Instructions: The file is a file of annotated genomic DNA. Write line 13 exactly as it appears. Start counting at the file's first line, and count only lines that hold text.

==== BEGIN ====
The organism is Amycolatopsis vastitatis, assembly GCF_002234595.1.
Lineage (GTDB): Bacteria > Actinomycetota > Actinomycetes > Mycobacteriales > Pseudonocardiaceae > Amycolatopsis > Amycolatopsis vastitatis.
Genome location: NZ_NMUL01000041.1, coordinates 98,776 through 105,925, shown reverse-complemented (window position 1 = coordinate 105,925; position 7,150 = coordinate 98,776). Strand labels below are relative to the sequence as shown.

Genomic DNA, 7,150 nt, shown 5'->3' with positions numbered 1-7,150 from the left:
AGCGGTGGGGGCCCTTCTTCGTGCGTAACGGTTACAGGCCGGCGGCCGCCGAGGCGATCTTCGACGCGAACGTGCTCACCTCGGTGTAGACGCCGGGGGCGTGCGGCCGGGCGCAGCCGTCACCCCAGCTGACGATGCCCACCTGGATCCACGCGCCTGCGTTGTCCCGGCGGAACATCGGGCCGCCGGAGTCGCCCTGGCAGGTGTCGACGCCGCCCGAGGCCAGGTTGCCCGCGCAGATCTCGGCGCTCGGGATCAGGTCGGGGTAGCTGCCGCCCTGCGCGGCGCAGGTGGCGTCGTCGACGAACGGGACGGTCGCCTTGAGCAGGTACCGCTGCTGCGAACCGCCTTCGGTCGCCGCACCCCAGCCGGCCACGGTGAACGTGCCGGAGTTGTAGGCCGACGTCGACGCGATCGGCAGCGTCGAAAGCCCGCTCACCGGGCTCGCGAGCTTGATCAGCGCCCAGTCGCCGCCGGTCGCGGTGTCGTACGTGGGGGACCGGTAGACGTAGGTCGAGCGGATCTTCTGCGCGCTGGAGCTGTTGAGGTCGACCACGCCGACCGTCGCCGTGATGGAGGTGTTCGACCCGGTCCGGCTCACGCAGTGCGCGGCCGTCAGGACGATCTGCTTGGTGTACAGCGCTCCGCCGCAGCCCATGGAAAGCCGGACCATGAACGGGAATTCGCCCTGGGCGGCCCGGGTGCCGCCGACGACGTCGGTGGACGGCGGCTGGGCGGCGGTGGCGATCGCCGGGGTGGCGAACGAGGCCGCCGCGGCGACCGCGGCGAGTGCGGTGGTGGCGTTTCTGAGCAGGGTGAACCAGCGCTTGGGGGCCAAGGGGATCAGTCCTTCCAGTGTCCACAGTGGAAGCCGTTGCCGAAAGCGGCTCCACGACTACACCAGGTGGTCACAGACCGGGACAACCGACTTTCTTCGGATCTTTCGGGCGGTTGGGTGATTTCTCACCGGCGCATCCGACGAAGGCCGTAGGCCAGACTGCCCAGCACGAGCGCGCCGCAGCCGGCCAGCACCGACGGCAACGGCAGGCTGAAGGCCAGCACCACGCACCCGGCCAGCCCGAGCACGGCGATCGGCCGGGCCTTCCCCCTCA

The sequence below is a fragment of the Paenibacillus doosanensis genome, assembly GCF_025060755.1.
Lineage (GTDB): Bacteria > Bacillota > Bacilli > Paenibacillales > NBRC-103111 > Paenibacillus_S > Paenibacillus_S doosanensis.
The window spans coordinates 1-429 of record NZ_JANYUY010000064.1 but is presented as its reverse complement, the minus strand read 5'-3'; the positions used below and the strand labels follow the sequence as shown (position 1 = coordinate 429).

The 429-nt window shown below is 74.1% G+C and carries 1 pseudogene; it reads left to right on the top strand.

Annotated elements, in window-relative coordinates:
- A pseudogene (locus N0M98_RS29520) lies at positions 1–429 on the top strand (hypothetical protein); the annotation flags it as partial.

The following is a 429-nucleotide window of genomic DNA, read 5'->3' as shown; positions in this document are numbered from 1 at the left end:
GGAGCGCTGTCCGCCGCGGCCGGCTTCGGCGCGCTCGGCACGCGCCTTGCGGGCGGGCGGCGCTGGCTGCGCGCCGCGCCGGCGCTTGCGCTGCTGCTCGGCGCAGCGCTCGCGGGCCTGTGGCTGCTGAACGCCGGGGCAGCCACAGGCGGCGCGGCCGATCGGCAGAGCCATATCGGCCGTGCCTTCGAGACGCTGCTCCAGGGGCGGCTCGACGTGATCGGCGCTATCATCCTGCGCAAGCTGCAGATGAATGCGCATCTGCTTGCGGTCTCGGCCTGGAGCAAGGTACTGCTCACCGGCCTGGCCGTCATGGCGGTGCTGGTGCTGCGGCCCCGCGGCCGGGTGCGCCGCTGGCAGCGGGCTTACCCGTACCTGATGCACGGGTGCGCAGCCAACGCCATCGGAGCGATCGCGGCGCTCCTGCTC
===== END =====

GGAGCGCTGTCCGCCGCGGCCGGCTTCGGCGCGCTCGGCACGCGCCTTGCGGGCGGGCGGCGCTGGCTGCGCGCCGCGCCGGCGCTTGCGCTGCTGCTCGGCGCAGCGCTCGCGGGCCTGTGGCTGCTGAACGCCGGGGCAGCCACAGGCGGCGCGGCCGATCGGCAGAGCCATATCGGCCGTGCCTTCGAGACGCTGCTCCAGGGGCGGCTCGACGTGATCGGCGCTATCATCCTGCGCAAGCTGCAGATGAATGCGCATCTGCTTGCGGTCTCGGCCTGGAGCAAGGTACTGCTCACCGGCCTGGCCGTCATGGCGGTGCTGGTGCTGCGGCCCCGCGGCCGGGTGCGCCGCTGGCAGCGGGCTTACCCGTACCTGATGCACGGGTGCGCAGCCAACGCCATCGGAGCGATCGCGGCGCTCCTGCTC